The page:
Roger Conrad and Elliott Gue’s Top Energy Takeover Targets

Whole-company takeovers in the energy sector peaked in 2011, when companies completed almost $192 billion worth of deals.

Mergers and acquisitions activity in the energy patch has slowed in subsequent years, declining by 41 percent last year; however, the premiums paid in these deals have steadily increased in recent years--a boon for investors who own these names.

Over the years, we’ve amassed a solid track record of identifying takeover targets, including mining equipment producer Bucyrus International, Bakken operator GeoResources and artificial-lift specialist Lufkin Industries.

More recently, Energy XXI (NSDQ: EXXI) offered to purchase Model Portfolio holding EPL Oil & Gas (NYSE: EPL) for a premium of 33.4 percent.

Our Secret: Focusing on high-quality names that trade at reasonable valuations. Holding a name that can’t stand and grow on its own in the hope of a takeover isn’t a winning strategy.

View from the Oil-Field Services Patch

Each earnings season, we look forward to poring over quarterly results from the big four oil-field services companies–Schlumberger (NYSE: SLB), Halliburton (NYSE: HAL), Baker Hughes (NYSE: BHI) and Weatherford International (NYSE: WFT).

The big four’s conference calls to discuss quarterly earnings–particularly the wide-ranging discussions hosted by Schlumberger, the world’s largest oil-field services company–provide invaluable insights into other aspects of the energy patch.

In the past, closely listening to Schlumberger’s quarterly conference calls has helped us to profit from rapidly improving margins in the marine-seismic services segment in 2010 and to avoid much of the fallout from the collapse in pressure-pumping prices that occurred in 2012.

More recently, trends identified by the major oil-field services firms prompted our bullish stance on proppant producers, US Silica (NYSE: SLCA) and Hi-Crush Partners LP (NYSE: HCLP). We recently booked a 56 percent gain on the latter in our Model Portfolio.

The read-through from Schlumberger and the other major oil-field services companies’ earnings reports and subsequent conference calls are particularly useful because they occur before many other energy-related names announce quarterly results.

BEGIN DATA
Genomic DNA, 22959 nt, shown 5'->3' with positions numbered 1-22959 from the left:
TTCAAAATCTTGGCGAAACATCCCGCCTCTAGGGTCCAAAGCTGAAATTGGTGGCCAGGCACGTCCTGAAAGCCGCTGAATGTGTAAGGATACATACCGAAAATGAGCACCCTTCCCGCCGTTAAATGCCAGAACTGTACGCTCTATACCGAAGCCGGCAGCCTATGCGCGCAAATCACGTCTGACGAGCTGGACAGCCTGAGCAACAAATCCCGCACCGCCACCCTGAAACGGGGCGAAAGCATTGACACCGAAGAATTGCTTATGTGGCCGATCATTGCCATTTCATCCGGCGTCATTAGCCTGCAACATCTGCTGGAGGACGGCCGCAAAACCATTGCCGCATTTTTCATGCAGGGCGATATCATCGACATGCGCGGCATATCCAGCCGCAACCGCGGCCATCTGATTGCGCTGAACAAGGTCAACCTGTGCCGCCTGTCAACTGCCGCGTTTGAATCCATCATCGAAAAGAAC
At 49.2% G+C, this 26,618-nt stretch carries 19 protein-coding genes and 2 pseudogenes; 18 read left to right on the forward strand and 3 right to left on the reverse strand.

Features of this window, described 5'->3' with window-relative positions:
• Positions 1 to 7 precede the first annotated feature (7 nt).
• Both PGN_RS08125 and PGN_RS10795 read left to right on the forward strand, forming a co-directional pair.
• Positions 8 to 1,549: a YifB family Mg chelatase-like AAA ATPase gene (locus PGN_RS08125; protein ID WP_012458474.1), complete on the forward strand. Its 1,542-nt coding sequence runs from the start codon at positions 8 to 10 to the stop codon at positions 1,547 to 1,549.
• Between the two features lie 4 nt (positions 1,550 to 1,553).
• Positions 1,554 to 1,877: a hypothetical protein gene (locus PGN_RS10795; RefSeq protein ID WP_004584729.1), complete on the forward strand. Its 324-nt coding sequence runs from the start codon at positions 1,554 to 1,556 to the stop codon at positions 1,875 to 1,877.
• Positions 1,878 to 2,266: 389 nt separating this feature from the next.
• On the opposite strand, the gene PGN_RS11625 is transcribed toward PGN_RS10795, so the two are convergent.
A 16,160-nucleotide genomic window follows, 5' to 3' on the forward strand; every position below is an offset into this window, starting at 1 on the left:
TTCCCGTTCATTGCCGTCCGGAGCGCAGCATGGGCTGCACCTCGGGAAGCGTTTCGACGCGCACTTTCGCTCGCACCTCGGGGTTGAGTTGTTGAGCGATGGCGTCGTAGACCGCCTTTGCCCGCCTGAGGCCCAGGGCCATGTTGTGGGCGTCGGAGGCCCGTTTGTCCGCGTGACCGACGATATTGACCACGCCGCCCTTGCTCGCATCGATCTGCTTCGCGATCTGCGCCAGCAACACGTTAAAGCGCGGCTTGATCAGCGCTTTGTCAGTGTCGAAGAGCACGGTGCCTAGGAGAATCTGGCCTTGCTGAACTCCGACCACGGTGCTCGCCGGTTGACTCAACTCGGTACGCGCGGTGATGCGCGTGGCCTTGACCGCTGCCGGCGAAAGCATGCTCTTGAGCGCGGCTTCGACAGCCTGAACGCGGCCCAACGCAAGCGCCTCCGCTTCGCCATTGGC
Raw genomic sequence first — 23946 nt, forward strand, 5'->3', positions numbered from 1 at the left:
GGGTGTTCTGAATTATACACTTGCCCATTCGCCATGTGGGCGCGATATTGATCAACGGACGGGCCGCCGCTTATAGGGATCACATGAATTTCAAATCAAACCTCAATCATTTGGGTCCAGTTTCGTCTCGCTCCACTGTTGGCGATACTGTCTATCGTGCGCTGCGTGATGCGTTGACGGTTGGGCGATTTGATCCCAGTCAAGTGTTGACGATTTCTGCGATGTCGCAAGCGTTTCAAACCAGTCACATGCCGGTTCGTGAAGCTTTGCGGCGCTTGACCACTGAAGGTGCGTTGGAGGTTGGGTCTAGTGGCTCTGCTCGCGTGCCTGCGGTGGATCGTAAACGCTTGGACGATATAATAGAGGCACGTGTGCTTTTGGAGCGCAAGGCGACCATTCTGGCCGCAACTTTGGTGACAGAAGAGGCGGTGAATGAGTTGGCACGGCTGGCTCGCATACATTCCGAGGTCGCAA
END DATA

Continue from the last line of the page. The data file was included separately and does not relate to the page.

LNG Investment Bible, North American Edition

US and Canadian oil and gas producers have long coveted exports of liquefied natural gas (LNG) as a potential release valve for the domestic oversupply of natural gas, a product of the industry’s aggressive drilling in the Marcellus Shale and other prolific unconventional resource plays.

Although surging output from US shale fields enabled the US to offset declining volumes from the Gulf of Mexico and overtake Russia as the world’s leading producer of natural gas, upstream operators’ drilling success hasn’t necessarily translated into financial outperformance.

Robust production from prolific unconventional fields sent North American natural-gas prices spiraling lower, while the no-show winter of 2011-12 increased this oversupply and depressed prices even further in the first half of 2013.

Prices have recovered somewhat in the new year, thanks to robust demand for heating during the frigid 2013-14 winter. However, the price of the commodity has merely recovered to historically depressed levels from ultra-depressed levels.

Looking for arbitrage opportunities, the US oil and gas industry pushed hard for the Dept of Energy to approve increased LNG exports via specialized tankers. A quick glance at the difference between Henry Hub prices and international prices underscores the appeal of US LNG exports to companies on either side of the trade.

In this issue, we survey the push for LNG exports in North America and highlight our favorite plays on this trend, as well as some names to avoid.

The LNG Investment Bible, International Edition

Investors have an enduring love affair with liquefied natural gas (LNG), likely because of the highly publicized political debate over whether the Dept of Energy would approve proposed export schemes to ship US natural gas overseas.